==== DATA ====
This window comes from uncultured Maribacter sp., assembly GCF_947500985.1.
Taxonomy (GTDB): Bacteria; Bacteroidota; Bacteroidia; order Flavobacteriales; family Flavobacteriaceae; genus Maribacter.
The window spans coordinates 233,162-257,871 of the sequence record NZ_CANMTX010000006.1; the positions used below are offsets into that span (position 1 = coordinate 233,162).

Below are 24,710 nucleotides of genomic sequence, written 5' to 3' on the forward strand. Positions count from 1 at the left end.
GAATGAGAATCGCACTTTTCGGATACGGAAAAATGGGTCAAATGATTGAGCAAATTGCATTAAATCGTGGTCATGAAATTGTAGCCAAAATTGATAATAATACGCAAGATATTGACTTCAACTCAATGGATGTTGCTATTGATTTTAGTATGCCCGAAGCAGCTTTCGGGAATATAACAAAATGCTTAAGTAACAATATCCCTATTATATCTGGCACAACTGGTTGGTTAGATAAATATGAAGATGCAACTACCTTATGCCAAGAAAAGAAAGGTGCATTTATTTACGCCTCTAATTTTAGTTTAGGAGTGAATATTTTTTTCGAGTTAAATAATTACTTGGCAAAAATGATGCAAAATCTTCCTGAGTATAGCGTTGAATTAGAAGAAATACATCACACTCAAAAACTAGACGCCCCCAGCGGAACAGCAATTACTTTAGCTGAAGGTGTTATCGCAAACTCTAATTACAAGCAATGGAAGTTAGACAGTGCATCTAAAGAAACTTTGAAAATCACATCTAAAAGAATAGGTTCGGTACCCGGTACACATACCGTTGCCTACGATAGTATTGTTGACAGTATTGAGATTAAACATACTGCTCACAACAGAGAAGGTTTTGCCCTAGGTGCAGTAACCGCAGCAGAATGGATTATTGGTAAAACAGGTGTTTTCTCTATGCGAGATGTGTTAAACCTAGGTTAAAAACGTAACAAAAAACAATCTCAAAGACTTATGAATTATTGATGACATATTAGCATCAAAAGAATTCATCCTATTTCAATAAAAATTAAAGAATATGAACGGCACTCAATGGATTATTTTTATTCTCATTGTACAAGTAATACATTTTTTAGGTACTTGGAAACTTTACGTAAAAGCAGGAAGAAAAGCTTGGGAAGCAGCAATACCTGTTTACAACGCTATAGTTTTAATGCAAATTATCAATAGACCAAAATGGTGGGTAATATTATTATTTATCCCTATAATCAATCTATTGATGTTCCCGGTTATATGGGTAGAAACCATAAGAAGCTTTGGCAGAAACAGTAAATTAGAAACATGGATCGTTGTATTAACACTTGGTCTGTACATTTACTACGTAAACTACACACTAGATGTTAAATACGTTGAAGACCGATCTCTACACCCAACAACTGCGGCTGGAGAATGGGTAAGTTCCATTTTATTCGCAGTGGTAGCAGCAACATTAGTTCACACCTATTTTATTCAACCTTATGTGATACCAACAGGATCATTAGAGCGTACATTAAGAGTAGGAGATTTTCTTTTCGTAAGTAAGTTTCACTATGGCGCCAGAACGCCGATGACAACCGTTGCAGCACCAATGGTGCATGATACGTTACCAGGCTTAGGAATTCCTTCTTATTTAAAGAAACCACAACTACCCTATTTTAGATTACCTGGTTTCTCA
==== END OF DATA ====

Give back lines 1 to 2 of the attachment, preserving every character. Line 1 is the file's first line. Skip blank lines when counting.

This window comes from uncultured Maribacter sp., assembly GCF_947500985.1.
Taxonomy (GTDB): Bacteria; Bacteroidota; Bacteroidia; order Flavobacteriales; family Flavobacteriaceae; genus Maribacter.